NASTURTIUM (Tropaeolum) – Indian cress

Chile, Peru

Honeybee in Nasturtium

Nasturtium ‘Alaska’ with bee

Bees’ Favourite.

The Nasturtium is an exotic annual from South America, a climber with disc-shaped leaves. Its sumptuous YELLOW, ORANGE and RED flowers attract the bees. They land on the lower petals, climb inside the flower spur and emerge covered in pollen. Once pollinated the flower bows down, looking like a brighter version of the pointy wizard’s hat worn by Gandalf in Lord of the Rings. The plant will produce other blooms, and carry on doing so until first frosts.

Nasturtium, mint


Nasturtium leaves are a food plant for the Dot Moth and the Garden Carpet Moth; they are used by gardeners to keep the caterpillars of the Large White (Cabbage White) Moth off their brassicas.


“According to the daughter of Linnaeus, the blossoms of Nasturtium have been observed to emit electric sparks towards evening. It is seen most distinctly with the eye partly closed.

In Alsace the nasturtium flowers are added to fermenting wine to impart a particular pungency.”

Medicinal Herb Info


Wikipedia lists the Nasturtium under many species of Tropaeolum. Its herbal uses have been antiseptic and expectorant, with Tropaeolum majus useful against chest colds.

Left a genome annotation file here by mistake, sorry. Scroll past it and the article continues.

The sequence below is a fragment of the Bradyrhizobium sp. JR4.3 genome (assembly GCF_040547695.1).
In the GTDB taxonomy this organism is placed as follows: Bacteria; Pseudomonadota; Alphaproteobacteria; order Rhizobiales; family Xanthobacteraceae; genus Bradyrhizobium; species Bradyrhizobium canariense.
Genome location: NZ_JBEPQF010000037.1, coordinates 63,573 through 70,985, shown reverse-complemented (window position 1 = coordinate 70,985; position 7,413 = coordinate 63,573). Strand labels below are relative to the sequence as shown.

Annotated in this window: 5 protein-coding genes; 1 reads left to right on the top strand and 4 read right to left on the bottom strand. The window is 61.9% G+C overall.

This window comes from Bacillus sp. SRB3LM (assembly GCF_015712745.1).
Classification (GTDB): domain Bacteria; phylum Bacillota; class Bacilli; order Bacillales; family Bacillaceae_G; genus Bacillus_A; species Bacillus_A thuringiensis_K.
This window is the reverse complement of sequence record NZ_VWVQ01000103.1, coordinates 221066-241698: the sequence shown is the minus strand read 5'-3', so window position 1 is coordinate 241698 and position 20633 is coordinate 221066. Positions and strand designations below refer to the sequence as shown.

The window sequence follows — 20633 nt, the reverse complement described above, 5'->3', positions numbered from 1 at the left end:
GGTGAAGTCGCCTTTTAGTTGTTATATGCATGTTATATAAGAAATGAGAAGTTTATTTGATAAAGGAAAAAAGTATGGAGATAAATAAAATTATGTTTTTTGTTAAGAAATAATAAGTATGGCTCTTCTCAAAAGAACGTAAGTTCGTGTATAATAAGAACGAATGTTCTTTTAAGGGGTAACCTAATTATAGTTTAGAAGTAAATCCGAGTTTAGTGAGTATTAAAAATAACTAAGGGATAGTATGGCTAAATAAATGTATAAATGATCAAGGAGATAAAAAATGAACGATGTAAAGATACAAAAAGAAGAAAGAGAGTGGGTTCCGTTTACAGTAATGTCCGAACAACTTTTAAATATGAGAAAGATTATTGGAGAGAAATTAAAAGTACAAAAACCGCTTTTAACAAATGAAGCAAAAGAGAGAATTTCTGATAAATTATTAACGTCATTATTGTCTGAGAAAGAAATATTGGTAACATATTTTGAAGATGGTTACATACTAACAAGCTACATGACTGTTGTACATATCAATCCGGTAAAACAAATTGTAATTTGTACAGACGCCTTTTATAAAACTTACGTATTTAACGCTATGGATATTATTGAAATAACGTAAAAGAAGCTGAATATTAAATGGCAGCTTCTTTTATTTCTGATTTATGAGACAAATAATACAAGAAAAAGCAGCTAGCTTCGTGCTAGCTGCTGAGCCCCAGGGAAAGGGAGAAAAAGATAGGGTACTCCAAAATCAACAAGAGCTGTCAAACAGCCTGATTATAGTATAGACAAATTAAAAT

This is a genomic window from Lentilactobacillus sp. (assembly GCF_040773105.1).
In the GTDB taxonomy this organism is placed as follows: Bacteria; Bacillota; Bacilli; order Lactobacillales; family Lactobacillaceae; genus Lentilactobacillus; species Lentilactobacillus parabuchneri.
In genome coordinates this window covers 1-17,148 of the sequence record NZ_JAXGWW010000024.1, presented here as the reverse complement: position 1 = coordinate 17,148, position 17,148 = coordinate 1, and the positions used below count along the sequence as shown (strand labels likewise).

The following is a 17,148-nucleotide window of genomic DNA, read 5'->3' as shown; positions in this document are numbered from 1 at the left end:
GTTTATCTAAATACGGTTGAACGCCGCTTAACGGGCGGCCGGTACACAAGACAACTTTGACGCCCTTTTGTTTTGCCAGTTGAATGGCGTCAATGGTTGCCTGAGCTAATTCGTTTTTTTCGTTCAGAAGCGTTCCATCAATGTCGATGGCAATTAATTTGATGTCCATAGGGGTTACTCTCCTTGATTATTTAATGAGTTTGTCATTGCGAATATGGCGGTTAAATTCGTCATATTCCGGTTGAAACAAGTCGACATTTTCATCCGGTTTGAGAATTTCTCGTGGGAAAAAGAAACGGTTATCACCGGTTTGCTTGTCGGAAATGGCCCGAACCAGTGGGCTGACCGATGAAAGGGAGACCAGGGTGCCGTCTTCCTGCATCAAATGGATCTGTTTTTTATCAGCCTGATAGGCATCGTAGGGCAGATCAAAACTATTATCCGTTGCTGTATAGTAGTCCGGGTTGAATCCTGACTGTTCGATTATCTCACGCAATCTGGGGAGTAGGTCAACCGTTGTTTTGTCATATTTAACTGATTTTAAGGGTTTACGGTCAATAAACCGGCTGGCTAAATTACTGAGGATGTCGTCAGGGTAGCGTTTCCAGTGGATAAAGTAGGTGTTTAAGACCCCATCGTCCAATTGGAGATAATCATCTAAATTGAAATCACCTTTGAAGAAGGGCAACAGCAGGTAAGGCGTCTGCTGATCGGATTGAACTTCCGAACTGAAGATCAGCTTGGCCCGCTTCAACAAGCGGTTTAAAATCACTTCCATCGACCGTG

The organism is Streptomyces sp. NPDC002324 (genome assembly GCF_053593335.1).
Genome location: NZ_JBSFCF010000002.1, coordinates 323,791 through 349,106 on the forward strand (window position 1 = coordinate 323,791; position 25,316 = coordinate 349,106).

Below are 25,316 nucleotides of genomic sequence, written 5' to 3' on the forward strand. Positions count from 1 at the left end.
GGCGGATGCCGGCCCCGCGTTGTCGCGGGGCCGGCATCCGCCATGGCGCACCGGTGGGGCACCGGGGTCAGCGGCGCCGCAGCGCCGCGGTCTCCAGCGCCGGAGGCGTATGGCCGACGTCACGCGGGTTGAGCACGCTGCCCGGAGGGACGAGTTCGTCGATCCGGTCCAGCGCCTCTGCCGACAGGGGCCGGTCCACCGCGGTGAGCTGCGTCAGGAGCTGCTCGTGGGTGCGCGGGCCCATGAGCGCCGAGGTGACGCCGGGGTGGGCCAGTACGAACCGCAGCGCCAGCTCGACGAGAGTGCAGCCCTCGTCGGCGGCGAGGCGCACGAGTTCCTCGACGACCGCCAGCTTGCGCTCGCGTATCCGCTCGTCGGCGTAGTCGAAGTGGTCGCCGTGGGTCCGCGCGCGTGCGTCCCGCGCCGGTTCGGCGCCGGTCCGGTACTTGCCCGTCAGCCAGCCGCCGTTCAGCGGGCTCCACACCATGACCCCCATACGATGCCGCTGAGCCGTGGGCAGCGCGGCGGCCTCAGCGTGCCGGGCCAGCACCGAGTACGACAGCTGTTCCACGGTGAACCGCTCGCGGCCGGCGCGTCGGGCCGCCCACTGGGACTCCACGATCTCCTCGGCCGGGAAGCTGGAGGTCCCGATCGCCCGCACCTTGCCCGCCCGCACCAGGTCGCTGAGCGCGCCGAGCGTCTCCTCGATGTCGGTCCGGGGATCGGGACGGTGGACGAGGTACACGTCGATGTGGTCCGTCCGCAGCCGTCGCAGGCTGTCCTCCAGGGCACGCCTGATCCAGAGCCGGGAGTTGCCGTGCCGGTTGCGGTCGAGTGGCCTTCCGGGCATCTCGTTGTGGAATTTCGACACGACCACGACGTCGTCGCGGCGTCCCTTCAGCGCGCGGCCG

Other names: Lark-heel, Monks Cress, Nose-tweaker, Nose-twister.


The RHS recommends this flower as one for children to grow; all parts are edible.!/grow/nasturtium

‘Alaska’ has lime green leaves with creamy mottling and flowers in shades of YELLOW and ORANGE

Nasturtium 'Alaska'

Nasturtium Alaska, closeup

Damson resin on Nasturtium 'Alaska'


We have also grown Empress of India, rich RED flowers and dark, bottle-green leaves.

Empress of India seed packetBumblebee two on Nasturtium Whirleybird



The YELLOW and ORANGE flowers of ‘Whirlybird’ have no flower funnels, but the bees don’t mind.

If Blackfly or Greenfly are  a problem, and ladybirds or birds not keeping numbers down, spray the plant with a little dilute washing-up liquid.

Aphids dislike the slick coating on the leaves. Once flowers have gone over, let some go to seed but pinch most of them off to persuade the plant to make more.

Tropaeolum is a plant that likes sunshine and poor soil. My first Nasturtium had a wealth of leaves but few flowers; friend Eileen said “You want poor soil! Find yourself some builders’ rubble!” This was good advice. Used soil from house plants, builder’s rubble, grit – the poor soil treatment was rewarded with buds, which opened into many flowers. Bumblebees found these blooms, buzzing up to the third floor balcony to pollinate the Nasturtiums. They came all through the summer, working their way from flower to flower, brushing my hands with their fur as I tended the flowers.

There have been London winters when I managed to keep Nasturtiums alive by wrapping their pots with bubblewrap when frost was predicted, then removing it when the sun shone. Come springtime, plants were barely ticking over… but sunshine and a bit of water revived them and they were able to grow again. If temperatures had been below freezing for too long, however, the plants were doomed. Nasturtiums are not hardy enough to survive our winters unless kept indoors, in a greenhouse or conservatory.